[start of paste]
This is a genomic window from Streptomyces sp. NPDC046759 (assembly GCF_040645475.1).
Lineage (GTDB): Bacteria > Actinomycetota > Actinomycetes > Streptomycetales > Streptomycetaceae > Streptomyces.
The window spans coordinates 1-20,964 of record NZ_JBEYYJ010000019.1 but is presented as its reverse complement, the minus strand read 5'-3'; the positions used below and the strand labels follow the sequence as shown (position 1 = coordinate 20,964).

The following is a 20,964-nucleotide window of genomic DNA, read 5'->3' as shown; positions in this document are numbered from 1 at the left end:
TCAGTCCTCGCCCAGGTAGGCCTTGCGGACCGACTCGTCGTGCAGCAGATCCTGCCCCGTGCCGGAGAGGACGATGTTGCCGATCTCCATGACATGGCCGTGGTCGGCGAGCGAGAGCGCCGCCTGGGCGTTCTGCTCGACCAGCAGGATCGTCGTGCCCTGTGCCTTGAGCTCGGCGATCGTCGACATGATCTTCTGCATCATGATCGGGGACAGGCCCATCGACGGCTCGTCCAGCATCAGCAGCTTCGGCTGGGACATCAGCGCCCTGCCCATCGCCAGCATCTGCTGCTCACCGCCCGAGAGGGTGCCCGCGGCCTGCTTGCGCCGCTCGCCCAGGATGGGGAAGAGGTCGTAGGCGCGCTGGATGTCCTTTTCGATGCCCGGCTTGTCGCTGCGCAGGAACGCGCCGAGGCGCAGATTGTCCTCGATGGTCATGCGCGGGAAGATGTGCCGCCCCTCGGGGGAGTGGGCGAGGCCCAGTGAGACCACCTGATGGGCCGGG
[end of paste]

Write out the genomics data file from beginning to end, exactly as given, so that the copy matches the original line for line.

This is a genomic window from Streptomyces sp. NPDC046759 (assembly GCF_040645475.1).
Lineage (GTDB): Bacteria > Actinomycetota > Actinomycetes > Streptomycetales > Streptomycetaceae > Streptomyces.
The window spans coordinates 1-20,964 of record NZ_JBEYYJ010000019.1 but is presented as its reverse complement, the minus strand read 5'-3'; the positions used below and the strand labels follow the sequence as shown (position 1 = coordinate 20,964).

The following is a 20,964-nucleotide window of genomic DNA, read 5'->3' as shown; positions in this document are numbered from 1 at the left end:
TCAGTCCTCGCCCAGGTAGGCCTTGCGGACCGACTCGTCGTGCAGCAGATCCTGCCCCGTGCCGGAGAGGACGATGTTGCCGATCTCCATGACATGGCCGTGGTCGGCGAGCGAGAGCGCCGCCTGGGCGTTCTGCTCGACCAGCAGGATCGTCGTGCCCTGTGCCTTGAGCTCGGCGATCGTCGACATGATCTTCTGCATCATGATCGGGGACAGGCCCATCGACGGCTCGTCCAGCATCAGCAGCTTCGGCTGGGACATCAGCGCCCTGCCCATCGCCAGCATCTGCTGCTCACCGCCCGAGAGGGTGCCCGCGGCCTGCTTGCGCCGCTCGCCCAGGATGGGGAAGAGGTCGTAGGCGCGCTGGATGTCCTTTTCGATGCCCGGCTTGTCGCTGCGCAGGAACGCGCCGAGGCGCAGATTGTCCTCGATGGTCATGCGCGGGAAGATGTGCCGCCCCTCGGGGGAGTGGGCGAGGCCCAGTGAGACCACCTGATGGGCCGGG